Re-opening of Magdalene drop-in celebrated
Staff, volunteers, trustees and supporters of the Magdalene Group gathered today to celebrate the re-opening of the charity’s drop-in centre in Norwich open to people in the city working in prostitution.
by Helen Baldry
Trustees, including one of the founding members of The Magdalene Group Doreen Green, The Right Revd Graham James, Bishop Peter Fox and the High Sheriff of Norfolk Georgina Holloway attended the occasion on December 21 at King Street in Norwich to mark the re-opening and unveil a new plaque outside.
The Magdalene Group encourages the spiritual, physical and educational well-being of people working within the sex industry in Norwich.
The refurbishment of the drop-in area was made possible thanks to a capital cost Lottery fund. Manager Suzi Heybourne
said, “This lottery money had been ringfenced to spend on furniture for the drop-in. We spoke to the women for ideas on what they would like and they chose the fabrics from colour swatches. They wanted it to be contemporary and colourful.”
The environment certainly felt warm and welcoming with smart leather sofas, a dining area and modern computer suite and TV. The wall mounted TV was kindly donated by Snellings of Blofield for film evenings and to aid IT learning.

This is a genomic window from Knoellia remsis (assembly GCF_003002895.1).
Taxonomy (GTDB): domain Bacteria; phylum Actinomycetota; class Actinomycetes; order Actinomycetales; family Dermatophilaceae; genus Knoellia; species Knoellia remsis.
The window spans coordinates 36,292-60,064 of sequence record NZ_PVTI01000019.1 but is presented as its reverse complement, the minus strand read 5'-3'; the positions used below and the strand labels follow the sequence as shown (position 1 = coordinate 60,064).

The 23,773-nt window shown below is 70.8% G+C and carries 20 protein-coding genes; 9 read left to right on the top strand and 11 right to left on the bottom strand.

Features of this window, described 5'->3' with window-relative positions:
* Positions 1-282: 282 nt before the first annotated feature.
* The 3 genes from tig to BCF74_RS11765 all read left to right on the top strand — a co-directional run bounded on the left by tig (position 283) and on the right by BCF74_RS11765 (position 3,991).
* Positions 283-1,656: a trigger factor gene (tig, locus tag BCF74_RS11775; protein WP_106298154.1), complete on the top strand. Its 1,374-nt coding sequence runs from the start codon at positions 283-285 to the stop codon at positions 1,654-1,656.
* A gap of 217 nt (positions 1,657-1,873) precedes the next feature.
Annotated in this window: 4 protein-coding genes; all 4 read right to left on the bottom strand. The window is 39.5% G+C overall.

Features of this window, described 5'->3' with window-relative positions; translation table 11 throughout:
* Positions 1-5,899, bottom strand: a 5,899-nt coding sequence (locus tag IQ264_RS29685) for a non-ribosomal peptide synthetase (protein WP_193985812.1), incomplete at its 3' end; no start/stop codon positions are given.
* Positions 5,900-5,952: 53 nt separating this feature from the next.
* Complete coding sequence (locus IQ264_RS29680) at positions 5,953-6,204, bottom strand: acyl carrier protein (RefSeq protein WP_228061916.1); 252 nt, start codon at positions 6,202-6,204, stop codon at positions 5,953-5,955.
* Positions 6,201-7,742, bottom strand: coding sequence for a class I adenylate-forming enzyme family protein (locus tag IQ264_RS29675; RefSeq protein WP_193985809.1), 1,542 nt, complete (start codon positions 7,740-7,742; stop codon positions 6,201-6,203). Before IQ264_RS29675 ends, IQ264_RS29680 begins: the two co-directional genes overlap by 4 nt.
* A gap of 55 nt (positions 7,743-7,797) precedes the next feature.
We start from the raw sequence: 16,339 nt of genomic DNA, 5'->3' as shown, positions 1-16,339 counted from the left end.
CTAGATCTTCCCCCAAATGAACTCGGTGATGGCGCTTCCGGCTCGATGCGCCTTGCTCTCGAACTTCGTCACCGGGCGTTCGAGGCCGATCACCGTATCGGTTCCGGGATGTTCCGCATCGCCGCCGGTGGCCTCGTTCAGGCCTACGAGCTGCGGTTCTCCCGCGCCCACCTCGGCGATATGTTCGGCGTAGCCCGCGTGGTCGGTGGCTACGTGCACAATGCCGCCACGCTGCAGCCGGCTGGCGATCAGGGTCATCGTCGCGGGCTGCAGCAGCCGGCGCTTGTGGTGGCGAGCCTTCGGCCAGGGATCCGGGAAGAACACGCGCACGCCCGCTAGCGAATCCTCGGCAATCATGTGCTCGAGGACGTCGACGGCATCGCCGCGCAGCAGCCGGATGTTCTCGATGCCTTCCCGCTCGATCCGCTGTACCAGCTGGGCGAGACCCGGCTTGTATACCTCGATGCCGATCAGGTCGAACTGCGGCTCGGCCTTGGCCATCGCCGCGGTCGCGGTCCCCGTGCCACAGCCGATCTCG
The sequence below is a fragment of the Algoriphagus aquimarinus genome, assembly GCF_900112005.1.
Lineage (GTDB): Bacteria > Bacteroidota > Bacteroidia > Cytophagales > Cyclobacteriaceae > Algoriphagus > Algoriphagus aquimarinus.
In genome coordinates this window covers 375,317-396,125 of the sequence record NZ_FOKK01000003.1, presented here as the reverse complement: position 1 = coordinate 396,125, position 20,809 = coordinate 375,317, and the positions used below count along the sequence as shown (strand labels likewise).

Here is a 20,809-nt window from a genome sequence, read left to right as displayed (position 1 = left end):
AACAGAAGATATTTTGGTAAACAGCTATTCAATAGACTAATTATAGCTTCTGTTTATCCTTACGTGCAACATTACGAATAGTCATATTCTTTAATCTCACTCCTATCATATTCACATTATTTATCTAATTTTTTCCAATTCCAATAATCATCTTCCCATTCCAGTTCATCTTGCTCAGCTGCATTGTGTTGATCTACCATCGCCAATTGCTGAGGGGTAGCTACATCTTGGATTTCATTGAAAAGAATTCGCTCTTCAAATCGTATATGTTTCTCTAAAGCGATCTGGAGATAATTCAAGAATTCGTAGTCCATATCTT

The women who use the drop-in have always felt a connection with the Magdalene Group and it is the listening ears and caring support which makes such a difference in their lives. The impact if the refurbishment is significant for the women. Suzi said, “Modernising and reinvesting in the drop-in signifies our onward commitment to them.”
The furniture was made to measure for the space and the new layout will help the staff and volunteers to work with the women by facilitating private conversations and active listening without the ‘statutory’ feel of a separate private room.
The drop-in service is open three afternoons a week, providing a safe place to go, have a meal, a listening ear, support and friendship. The dedicated resource area gives the women a chance to get online, create a CV, pay bills and other day-to-day things that they otherwise wouldn’t manage to do at home as they often lead very chaotic lives.
Drop-in always starts with a meal and time spent together which makes each person feel valued. Sitting down to eat together is a powerful way of engaging people. Craft activities, games or activities such as cooking are offered. Each person is known and remembered, and at events such as birthdays and Christmas the women are each bought an individual present that they really want. Earlier this week a Christmas party was held at The King’s Centre which 40 people attended.
Future developments for The Magdalene Group include looking at evening opening in the New Year, the introduction of a telephone helpline, expansion of the befriending scheme to those leaving prison and those the Group meets during evening outreach support. There will also be ongoing development of the prevention programme Jigsaw.
Pictured: above the unveiling of the plaque; Bishop Graham with Suzi Heybourne; the sofa area of the drop-in